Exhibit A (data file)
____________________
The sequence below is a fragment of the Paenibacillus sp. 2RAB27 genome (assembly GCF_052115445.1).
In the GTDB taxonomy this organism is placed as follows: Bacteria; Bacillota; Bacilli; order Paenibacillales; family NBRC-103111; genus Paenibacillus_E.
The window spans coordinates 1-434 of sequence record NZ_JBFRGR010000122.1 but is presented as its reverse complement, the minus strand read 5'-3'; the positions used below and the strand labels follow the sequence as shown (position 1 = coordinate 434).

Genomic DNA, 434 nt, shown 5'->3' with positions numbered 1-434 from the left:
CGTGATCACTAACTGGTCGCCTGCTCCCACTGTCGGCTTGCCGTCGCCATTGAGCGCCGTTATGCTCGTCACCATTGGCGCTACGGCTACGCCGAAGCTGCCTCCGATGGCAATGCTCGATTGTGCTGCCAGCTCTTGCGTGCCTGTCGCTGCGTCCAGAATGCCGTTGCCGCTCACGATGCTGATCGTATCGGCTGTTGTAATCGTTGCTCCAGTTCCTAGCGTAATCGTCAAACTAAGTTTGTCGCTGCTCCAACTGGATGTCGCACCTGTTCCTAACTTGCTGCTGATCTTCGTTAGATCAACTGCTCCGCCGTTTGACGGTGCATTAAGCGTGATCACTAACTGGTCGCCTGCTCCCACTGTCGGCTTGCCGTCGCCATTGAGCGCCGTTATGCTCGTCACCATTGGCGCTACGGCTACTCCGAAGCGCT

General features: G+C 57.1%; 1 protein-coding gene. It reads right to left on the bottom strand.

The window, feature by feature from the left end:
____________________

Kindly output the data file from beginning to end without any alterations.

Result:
The sequence below is a fragment of the Paenibacillus sp. 2RAB27 genome (assembly GCF_052115445.1).
In the GTDB taxonomy this organism is placed as follows: Bacteria; Bacillota; Bacilli; order Paenibacillales; family NBRC-103111; genus Paenibacillus_E.
The window spans coordinates 1-434 of sequence record NZ_JBFRGR010000122.1 but is presented as its reverse complement, the minus strand read 5'-3'; the positions used below and the strand labels follow the sequence as shown (position 1 = coordinate 434).

Genomic DNA, 434 nt, shown 5'->3' with positions numbered 1-434 from the left:
CGTGATCACTAACTGGTCGCCTGCTCCCACTGTCGGCTTGCCGTCGCCATTGAGCGCCGTTATGCTCGTCACCATTGGCGCTACGGCTACGCCGAAGCTGCCTCCGATGGCAATGCTCGATTGTGCTGCCAGCTCTTGCGTGCCTGTCGCTGCGTCCAGAATGCCGTTGCCGCTCACGATGCTGATCGTATCGGCTGTTGTAATCGTTGCTCCAGTTCCTAGCGTAATCGTCAAACTAAGTTTGTCGCTGCTCCAACTGGATGTCGCACCTGTTCCTAACTTGCTGCTGATCTTCGTTAGATCAACTGCTCCGCCGTTTGACGGTGCATTAAGCGTGATCACTAACTGGTCGCCTGCTCCCACTGTCGGCTTGCCGTCGCCATTGAGCGCCGTTATGCTCGTCACCATTGGCGCTACGGCTACTCCGAAGCGCT

General features: G+C 57.1%; 1 protein-coding gene. It reads right to left on the bottom strand.

The window, feature by feature from the left end: